B.C. appeal court upholds Nisga'a treaty against constitutional challenge

VANCOUVER, B.C. – British Columbia’s top court has rejected a challenge of the province’s first modern-day native treaty.

Members of the Nisga’a First Nation challenged the agreement signed in 1998 by the northwest B.C. band and the provincial and federal governments.

The dissidents, led by James Robinson, argued the treaty and the enabling laws passed in Parliament and the B.C. legislature created a third order of government and were unconstitutional and that the taxation powers given to the Nisga’a government should be declared void.

But the B.C. Court of Appeal has dismissed the challenge, saying the treaty does not alter Canada’s constitution, and the taxation powers are valid.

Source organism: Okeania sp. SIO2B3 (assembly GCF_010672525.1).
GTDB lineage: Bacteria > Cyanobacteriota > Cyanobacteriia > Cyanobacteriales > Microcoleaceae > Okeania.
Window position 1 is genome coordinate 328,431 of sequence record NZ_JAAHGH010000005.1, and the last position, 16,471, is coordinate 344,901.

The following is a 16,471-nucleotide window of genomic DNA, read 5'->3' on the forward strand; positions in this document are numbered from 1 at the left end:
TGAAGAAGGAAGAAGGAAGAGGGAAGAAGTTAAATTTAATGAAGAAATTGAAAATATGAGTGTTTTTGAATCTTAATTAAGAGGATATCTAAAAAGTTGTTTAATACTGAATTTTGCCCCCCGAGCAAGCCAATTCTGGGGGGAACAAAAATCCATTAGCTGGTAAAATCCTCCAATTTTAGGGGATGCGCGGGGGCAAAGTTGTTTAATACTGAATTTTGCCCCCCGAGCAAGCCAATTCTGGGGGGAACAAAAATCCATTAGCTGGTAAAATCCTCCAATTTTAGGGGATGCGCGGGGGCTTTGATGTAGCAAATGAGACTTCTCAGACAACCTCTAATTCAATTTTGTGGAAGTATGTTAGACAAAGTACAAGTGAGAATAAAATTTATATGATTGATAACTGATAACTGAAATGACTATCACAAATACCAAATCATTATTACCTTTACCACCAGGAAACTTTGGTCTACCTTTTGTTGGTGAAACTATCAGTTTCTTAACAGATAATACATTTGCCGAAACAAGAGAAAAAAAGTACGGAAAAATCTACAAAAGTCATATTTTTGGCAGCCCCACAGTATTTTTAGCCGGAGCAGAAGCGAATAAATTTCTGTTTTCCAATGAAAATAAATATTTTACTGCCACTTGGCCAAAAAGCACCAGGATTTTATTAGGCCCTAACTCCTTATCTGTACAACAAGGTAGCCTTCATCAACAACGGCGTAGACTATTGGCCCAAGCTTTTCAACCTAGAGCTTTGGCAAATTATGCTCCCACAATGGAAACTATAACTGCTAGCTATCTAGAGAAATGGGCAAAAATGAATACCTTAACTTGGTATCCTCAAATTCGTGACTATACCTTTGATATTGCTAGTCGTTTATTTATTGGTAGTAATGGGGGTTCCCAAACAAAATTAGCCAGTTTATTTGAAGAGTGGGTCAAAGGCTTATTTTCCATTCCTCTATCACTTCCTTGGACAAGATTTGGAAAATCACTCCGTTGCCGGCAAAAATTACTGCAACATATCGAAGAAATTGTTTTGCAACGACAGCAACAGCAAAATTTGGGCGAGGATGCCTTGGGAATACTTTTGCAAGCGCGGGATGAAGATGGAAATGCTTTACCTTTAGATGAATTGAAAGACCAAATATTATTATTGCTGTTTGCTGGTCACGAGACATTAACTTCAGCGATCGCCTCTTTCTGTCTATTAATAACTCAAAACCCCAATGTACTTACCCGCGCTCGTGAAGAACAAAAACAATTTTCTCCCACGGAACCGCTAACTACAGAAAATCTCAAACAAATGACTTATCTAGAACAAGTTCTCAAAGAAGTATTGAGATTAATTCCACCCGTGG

The court says the Nisga’a government does not have unlimited taxation powers, only those provided under the legislation to directly tax Nisga’a citizens for specific purposes for the First Nation.

This is the second time the treaty has been upheld, after an earlier court challenge was dismissed in 2000.

Looking for more?

Get the Best of Maclean's sent straight to your inbox. Sign up for news, commentary and analysis.